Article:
To Colonel John Lamb1
[West Point, August 6, 1779]
The General had just mounted his horse when your note arrived and did not see it. But if he had seen it, I do not believe he would have consented to the attendance of Lt Col Stevens.2 ’Tis his plan, that as some of the parties are at a distance and cannot appear in person to support their claims, the affair should be taken up intirely from the written representations and documents of all concerned; and as an auxiliary to this General Knox who is at the head of the corps and supposed to be the best acquainted with facts is desired to attend the Board to give information respecting them. I think you will see the equity of this mode of proceeding and the consequences that would be drawn from your Lt Colonel being permitted to attend.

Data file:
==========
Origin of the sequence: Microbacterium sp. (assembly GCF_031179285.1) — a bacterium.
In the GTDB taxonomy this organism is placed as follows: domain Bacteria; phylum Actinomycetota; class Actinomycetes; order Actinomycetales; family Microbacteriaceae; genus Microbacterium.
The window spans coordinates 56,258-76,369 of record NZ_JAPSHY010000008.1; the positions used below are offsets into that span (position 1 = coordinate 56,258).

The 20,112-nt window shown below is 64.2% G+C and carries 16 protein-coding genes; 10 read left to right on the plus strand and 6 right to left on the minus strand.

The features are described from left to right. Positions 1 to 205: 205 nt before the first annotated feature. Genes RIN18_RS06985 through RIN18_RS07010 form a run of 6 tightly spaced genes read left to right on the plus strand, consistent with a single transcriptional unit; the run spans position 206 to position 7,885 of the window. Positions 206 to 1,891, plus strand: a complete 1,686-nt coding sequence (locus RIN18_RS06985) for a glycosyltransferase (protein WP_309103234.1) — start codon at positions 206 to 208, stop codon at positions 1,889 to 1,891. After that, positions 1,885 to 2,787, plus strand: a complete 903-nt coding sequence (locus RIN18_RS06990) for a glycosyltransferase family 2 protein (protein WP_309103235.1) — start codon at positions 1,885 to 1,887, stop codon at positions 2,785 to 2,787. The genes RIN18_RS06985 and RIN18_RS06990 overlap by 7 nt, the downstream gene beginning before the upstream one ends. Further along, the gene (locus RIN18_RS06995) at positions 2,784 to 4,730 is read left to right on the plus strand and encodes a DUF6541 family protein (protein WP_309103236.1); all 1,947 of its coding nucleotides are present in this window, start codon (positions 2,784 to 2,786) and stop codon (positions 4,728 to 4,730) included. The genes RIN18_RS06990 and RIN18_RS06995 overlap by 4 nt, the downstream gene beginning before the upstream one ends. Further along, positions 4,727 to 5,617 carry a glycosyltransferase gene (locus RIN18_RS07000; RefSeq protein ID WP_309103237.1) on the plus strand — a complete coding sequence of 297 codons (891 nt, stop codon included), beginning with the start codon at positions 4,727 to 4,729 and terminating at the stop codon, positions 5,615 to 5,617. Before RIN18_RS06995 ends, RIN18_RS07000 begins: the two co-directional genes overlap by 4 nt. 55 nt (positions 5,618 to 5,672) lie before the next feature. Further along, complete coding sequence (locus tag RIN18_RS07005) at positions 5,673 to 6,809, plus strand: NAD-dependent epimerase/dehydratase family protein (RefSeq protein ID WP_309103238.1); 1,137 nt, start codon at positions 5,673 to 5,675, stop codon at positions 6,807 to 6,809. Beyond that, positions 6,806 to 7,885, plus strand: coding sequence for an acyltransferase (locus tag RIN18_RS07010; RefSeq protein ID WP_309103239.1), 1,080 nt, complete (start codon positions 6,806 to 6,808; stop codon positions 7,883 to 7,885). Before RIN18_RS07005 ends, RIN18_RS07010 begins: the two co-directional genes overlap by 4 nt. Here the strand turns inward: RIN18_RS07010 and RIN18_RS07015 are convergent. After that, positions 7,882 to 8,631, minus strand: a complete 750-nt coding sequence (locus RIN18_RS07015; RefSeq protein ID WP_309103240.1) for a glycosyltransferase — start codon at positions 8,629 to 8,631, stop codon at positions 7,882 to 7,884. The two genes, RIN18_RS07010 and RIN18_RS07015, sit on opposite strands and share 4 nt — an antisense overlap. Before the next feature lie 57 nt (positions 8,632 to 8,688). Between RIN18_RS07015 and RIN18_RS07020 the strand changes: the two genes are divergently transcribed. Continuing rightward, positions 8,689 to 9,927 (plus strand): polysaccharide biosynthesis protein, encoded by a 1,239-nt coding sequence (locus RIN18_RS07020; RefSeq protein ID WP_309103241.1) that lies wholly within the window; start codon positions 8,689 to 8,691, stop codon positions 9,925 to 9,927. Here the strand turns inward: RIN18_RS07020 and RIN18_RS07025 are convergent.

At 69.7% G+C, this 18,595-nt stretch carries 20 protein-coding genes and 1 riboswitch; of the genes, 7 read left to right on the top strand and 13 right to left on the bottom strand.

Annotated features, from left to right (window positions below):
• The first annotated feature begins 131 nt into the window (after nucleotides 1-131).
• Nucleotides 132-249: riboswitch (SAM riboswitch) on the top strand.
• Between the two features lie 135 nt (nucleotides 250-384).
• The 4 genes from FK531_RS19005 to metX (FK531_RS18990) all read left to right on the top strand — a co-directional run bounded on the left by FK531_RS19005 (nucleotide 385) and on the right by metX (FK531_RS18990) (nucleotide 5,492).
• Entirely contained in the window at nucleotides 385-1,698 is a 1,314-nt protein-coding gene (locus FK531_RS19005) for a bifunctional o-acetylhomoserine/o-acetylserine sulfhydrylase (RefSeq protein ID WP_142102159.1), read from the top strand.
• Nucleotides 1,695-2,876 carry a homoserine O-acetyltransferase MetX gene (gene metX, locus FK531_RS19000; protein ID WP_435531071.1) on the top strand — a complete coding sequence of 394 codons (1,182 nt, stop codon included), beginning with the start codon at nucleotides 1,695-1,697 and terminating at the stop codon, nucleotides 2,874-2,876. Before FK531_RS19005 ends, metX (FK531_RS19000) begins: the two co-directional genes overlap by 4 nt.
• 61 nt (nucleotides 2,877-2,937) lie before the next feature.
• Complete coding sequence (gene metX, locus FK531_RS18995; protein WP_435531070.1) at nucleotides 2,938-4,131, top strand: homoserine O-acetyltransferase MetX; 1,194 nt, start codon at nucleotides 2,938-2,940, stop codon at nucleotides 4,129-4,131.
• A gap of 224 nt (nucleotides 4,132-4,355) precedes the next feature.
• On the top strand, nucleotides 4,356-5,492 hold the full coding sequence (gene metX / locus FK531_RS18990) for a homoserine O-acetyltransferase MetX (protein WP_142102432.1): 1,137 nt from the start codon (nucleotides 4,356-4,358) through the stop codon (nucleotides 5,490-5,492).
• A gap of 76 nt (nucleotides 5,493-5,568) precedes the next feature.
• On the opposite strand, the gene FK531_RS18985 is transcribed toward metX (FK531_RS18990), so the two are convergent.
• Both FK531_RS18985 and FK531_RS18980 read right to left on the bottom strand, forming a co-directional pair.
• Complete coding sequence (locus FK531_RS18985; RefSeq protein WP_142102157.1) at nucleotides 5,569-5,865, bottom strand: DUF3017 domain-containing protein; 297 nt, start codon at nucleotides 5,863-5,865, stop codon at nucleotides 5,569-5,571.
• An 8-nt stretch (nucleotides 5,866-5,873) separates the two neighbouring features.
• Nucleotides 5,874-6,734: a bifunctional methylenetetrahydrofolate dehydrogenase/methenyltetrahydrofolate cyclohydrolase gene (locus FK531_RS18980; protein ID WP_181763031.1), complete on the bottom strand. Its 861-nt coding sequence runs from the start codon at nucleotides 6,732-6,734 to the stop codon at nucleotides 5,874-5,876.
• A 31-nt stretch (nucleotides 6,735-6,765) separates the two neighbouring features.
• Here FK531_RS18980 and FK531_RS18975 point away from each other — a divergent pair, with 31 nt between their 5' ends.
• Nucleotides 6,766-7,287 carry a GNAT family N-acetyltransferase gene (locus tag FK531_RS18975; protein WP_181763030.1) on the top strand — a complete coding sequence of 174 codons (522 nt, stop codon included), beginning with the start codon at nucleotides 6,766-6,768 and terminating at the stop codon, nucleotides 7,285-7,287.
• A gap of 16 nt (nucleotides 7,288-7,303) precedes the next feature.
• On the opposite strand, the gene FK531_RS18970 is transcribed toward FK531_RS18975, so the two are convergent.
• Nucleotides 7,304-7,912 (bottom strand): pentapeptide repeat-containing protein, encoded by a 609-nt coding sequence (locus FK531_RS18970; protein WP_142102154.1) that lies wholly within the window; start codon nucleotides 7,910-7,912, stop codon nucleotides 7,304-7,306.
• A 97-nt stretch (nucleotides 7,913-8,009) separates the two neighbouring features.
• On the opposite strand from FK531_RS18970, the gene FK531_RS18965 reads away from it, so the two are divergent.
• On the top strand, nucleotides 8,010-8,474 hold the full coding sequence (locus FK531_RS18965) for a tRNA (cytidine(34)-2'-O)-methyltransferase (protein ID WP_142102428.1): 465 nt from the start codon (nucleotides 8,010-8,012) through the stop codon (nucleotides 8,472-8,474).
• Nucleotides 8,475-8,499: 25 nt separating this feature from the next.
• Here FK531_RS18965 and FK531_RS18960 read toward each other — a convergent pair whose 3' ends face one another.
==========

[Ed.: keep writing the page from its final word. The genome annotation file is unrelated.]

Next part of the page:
I am with great regard Dr Sir Your friend & servant
Hd. Qrs. Augt 6h. 1779
ALS, New-York Historical Society, New York City.
1. This letter is apparently concerned with a dispute between Lamb and Colonel John Crane over the precedence of their ranks and of their regiments. Both men were in command of artillery regiments.
2. Brevet Lieutenant Colonel Ebenezer Stevens, Continental Artillery.